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Management Fundamentals in Kautilya’s )HJD=ID=IJH= – VI

Management Fundamentals in Kautilya’s )HJD=ID=IJH= – VI

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Published by: E-gurukul on Jan 02, 2010
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Management Fundamentalsin Kautilyas
 )HJD=ID=IJH=
VI
RADHAKRISHNAN PILLAI
 The Running of anOrganisation
Kautilya emphasises that thefoundation of an organisation isits financial strength, itseconomy. No good organisationor country can run effectivelywithout having its economy ingood condition. Kautilya’s
 Arthashastra
makes many refer-ences to the methods of management of an organisation.They can be broadly classifiedinto three:1.What a leader should know2.Handling the employees/people3.Keeping a good accountingsystem.
1.What a Leader/KingShould Know
 Arthashastra
gives primeimportance to the economicaspect of a state. He says thatwealth is the foundation of anation. Bhishma in the
 Maha-bharata
also says that
artha
is thefoundation of this world, andspirituality is the foundation forthat. Even spiritual organi-sations require the support of strong finances to carry theirnoble messages across the globe.A leader should understand thisfirst.
“The objective of any king(leader) or state (organisation) is tocreate, expand, protect and enjoywealth.”
There are various dimensionsto wealth. It is not enough justto create wealth; a leader shouldalso know how to expand andprotect it. A good businessmanis not satisfied with just whathe gets; he has an industriousspirit to expand what he hasgot. He needs to have the driveto produce more wealth.
The author may be contacted by email atradhakrishnan@atmadarshan.com
 
Next, he should know thatthe wealth earned has to beprotected as well. Otherwise itwould be like a vessel whichhas a hole in its base. We maygo on filling the vessel, but dueto the hole, all that is put in itleaks out. The net result is‘zero’.Having protected the wealthhe earned, he should also knowhow to enjoy it. This is true evenat the individual level. Theprime responsibility of the headof a family is to earn bread and butter for his family. Not stop-ping with that, he has toexpand, that is, earn moremoney for a comfortable livingand the higher education of hischildren. He also needs toprotect his hard-earned moneyin good investments. Finally, hehas to know how to enjoy thewealth he has earned by usingit for himself and others. Spend-ing of wealth in the right direc-tions is as important as earningit. Or else we would just becomemisers, without knowing whatto do with the wealth earned.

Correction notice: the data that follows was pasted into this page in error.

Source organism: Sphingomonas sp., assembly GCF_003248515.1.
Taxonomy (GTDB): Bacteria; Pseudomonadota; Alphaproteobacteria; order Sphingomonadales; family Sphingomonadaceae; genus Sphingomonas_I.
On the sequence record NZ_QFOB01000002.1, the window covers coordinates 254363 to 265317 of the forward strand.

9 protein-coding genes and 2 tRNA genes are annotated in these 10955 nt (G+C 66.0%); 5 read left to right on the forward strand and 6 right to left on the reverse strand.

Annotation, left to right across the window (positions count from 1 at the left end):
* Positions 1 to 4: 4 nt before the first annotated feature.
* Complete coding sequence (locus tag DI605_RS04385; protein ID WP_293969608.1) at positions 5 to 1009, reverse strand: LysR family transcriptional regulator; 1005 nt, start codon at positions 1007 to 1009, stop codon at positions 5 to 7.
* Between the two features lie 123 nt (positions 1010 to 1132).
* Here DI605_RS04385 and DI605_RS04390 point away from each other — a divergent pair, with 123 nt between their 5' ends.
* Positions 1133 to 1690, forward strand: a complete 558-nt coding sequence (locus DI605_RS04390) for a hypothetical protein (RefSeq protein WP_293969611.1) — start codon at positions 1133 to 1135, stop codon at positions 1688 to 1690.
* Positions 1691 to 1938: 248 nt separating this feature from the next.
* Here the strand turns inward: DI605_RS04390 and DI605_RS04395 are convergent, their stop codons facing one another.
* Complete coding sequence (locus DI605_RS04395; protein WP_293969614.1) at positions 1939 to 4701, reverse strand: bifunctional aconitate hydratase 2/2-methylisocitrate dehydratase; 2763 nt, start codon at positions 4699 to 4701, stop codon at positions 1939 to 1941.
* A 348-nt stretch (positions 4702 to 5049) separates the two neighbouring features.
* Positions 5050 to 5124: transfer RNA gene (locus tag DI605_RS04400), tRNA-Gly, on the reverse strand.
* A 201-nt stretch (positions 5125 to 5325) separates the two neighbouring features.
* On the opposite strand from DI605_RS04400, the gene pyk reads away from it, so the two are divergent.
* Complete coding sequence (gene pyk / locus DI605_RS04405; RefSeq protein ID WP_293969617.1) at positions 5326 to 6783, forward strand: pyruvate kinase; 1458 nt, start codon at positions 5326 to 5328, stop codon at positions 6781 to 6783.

“Be ever active in the man-agement of the economy, becausethe root of wealth is economic activ-ity; inactivity brings material distress.Without an active policy, both cur-rent prosperity and future gains aredestroyed” (1.19.35,36)
It is important to be activein the management of the eco-nomy. Activity brings wealth.Can you imagine an organisa-tion that is lazy and also rich?Without continuous activity,whatever is earned will be dis-sipated, without leaving muchhope even for future wealth.
2.Handling theEmployees/People
There can neither be a leaderwithout followers, nor a kingwithout subjects. Having earnedenough wealth and knowing thestrategies of how to handle it,he also has to understand howto handle people.A good leader is first a good‘people’ manager. Withoutknowing how to handle people,he cannot run the organisationproperly. Understanding people
 
is to understand their minds.People have different tempera-ments, attitudes and mindsets.How to handle each one is astudy in itself. Among the mostfamous of Kautilya’s theories isthe one known in today’s cor-porate world as the ‘Theory of Motivation’.
 Theory of Motivation
Saama
counselling
Daana
offering gifts
Danda
punishment
Bheda
separationThis theory is used byKautilya in various areas likethe running of a state, making aplan for warfare, passing judg-ments over criminals etc.Let us see an example tounderstand the application of this theory in today’s corporateworld. You may find that oneof your employees is not work-ing properly. The first step thatyou take is to speak to him andtry to understand him. This is
saama
– counselling, the prelimi-nary round of discussion. Mostof the problems in life start dueto lack of communication. Oncewe sit down across the table anddiscuss things straight, manyissues can be resolved.However, some employeesare such that they never listento good advice. Then we needto use the second method -
daana,
the offering of gifts – ‘If you do this I will give you that.’Incentives, promotions, a goodvacation, raise in pay etc. areoffered by various companiestoday to motivate employeestowards better productivity.Well, some employees do notget motivated by external benefits. The leader now has totake corrective action. He has tostart using punishment. Thishas to be implemented tocontinue to retain control. Thepunishment can be severe ormild, depending on thesituation.If punishment does not yieldthe desired result, one has toresort to
bheda
or separation.‘Divide and rule’ is a very prac-tical and effective way of han-dling certain difficult situations.In the Indian context the phrase‘divide and rule’ has gathered avery negative meaning becauseof its association with the policyadopted by the British to subju-gate India. However, the policyof ‘divide and rule’ can be usedcreatively for the welfare of thevery people concerned. For ex-ample, if two students are verynoisy and troublesome together,the school teacher separatesthem and seats them far away

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